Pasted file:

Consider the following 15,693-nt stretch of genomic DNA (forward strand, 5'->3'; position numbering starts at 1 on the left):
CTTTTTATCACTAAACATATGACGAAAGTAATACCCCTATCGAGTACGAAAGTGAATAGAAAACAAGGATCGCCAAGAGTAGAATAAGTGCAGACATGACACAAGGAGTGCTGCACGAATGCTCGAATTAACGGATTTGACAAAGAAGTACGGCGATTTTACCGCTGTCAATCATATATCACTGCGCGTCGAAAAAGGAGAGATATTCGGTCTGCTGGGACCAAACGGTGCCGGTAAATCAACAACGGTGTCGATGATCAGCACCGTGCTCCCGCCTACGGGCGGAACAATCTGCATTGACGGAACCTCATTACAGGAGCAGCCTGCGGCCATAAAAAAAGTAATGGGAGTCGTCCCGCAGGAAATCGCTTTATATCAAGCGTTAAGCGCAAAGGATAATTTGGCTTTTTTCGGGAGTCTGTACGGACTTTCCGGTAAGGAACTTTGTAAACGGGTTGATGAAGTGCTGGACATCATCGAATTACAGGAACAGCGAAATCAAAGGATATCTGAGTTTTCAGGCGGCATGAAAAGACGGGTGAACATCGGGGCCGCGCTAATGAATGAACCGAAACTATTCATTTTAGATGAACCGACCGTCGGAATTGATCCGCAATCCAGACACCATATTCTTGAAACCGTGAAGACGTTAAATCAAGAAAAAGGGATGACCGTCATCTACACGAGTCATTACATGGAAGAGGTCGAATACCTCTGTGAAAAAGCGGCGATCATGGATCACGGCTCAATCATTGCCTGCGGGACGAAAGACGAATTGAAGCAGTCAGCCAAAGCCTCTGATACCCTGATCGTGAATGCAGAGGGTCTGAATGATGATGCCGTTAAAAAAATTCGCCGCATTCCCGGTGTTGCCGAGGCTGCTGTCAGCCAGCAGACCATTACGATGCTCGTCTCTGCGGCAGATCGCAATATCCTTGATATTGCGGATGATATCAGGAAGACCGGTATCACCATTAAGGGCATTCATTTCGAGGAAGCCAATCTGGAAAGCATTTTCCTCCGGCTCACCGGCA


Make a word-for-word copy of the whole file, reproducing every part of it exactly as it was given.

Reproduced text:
Consider the following 15,693-nt stretch of genomic DNA (forward strand, 5'->3'; position numbering starts at 1 on the left):
CTTTTTATCACTAAACATATGACGAAAGTAATACCCCTATCGAGTACGAAAGTGAATAGAAAACAAGGATCGCCAAGAGTAGAATAAGTGCAGACATGACACAAGGAGTGCTGCACGAATGCTCGAATTAACGGATTTGACAAAGAAGTACGGCGATTTTACCGCTGTCAATCATATATCACTGCGCGTCGAAAAAGGAGAGATATTCGGTCTGCTGGGACCAAACGGTGCCGGTAAATCAACAACGGTGTCGATGATCAGCACCGTGCTCCCGCCTACGGGCGGAACAATCTGCATTGACGGAACCTCATTACAGGAGCAGCCTGCGGCCATAAAAAAAGTAATGGGAGTCGTCCCGCAGGAAATCGCTTTATATCAAGCGTTAAGCGCAAAGGATAATTTGGCTTTTTTCGGGAGTCTGTACGGACTTTCCGGTAAGGAACTTTGTAAACGGGTTGATGAAGTGCTGGACATCATCGAATTACAGGAACAGCGAAATCAAAGGATATCTGAGTTTTCAGGCGGCATGAAAAGACGGGTGAACATCGGGGCCGCGCTAATGAATGAACCGAAACTATTCATTTTAGATGAACCGACCGTCGGAATTGATCCGCAATCCAGACACCATATTCTTGAAACCGTGAAGACGTTAAATCAAGAAAAAGGGATGACCGTCATCTACACGAGTCATTACATGGAAGAGGTCGAATACCTCTGTGAAAAAGCGGCGATCATGGATCACGGCTCAATCATTGCCTGCGGGACGAAAGACGAATTGAAGCAGTCAGCCAAAGCCTCTGATACCCTGATCGTGAATGCAGAGGGTCTGAATGATGATGCCGTTAAAAAAATTCGCCGCATTCCCGGTGTTGCCGAGGCTGCTGTCAGCCAGCAGACCATTACGATGCTCGTCTCTGCGGCAGATCGCAATATCCTTGATATTGCGGATGATATCAGGAAGACCGGTATCACCATTAAGGGCATTCATTTCGAGGAAGCCAATCTGGAAAGCATTTTCCTCCGGCTCACCGGCA